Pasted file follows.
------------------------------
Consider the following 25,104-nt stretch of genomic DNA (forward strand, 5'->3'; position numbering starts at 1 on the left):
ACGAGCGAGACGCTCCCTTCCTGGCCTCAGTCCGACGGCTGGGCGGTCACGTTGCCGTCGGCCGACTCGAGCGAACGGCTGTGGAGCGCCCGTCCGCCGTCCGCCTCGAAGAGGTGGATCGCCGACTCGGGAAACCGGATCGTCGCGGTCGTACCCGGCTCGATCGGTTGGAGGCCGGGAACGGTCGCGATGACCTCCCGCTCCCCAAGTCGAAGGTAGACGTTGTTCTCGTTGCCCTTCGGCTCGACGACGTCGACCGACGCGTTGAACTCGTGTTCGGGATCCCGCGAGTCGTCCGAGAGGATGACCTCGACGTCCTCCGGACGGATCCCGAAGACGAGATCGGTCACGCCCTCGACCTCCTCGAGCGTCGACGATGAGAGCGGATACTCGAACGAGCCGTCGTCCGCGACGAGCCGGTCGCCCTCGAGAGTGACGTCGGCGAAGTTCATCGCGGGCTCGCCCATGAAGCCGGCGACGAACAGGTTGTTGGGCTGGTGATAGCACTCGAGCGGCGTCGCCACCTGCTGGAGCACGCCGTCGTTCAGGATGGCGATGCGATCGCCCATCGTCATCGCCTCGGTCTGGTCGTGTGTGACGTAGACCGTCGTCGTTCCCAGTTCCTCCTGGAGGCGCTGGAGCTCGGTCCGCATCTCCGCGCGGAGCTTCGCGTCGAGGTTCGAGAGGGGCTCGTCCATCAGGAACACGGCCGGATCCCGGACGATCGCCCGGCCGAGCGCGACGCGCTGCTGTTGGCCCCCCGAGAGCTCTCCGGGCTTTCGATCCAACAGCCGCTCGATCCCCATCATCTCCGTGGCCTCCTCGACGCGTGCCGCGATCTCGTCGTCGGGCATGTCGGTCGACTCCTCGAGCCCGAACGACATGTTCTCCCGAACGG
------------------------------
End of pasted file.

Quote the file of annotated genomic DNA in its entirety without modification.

Consider the following 25,104-nt stretch of genomic DNA (forward strand, 5'->3'; position numbering starts at 1 on the left):
ACGAGCGAGACGCTCCCTTCCTGGCCTCAGTCCGACGGCTGGGCGGTCACGTTGCCGTCGGCCGACTCGAGCGAACGGCTGTGGAGCGCCCGTCCGCCGTCCGCCTCGAAGAGGTGGATCGCCGACTCGGGAAACCGGATCGTCGCGGTCGTACCCGGCTCGATCGGTTGGAGGCCGGGAACGGTCGCGATGACCTCCCGCTCCCCAAGTCGAAGGTAGACGTTGTTCTCGTTGCCCTTCGGCTCGACGACGTCGACCGACGCGTTGAACTCGTGTTCGGGATCCCGCGAGTCGTCCGAGAGGATGACCTCGACGTCCTCCGGACGGATCCCGAAGACGAGATCGGTCACGCCCTCGACCTCCTCGAGCGTCGACGATGAGAGCGGATACTCGAACGAGCCGTCGTCCGCGACGAGCCGGTCGCCCTCGAGAGTGACGTCGGCGAAGTTCATCGCGGGCTCGCCCATGAAGCCGGCGACGAACAGGTTGTTGGGCTGGTGATAGCACTCGAGCGGCGTCGCCACCTGCTGGAGCACGCCGTCGTTCAGGATGGCGATGCGATCGCCCATCGTCATCGCCTCGGTCTGGTCGTGTGTGACGTAGACCGTCGTCGTTCCCAGTTCCTCCTGGAGGCGCTGGAGCTCGGTCCGCATCTCCGCGCGGAGCTTCGCGTCGAGGTTCGAGAGGGGCTCGTCCATCAGGAACACGGCCGGATCCCGGACGATCGCCCGGCCGAGCGCGACGCGCTGCTGTTGGCCCCCCGAGAGCTCTCCGGGCTTTCGATCCAACAGCCGCTCGATCCCCATCATCTCCGTGGCCTCCTCGACGCGTGCCGCGATCTCGTCGTCGGGCATGTCGGTCGACTCCTCGAGCCCGAACGACATGTTCTCCCGAACGG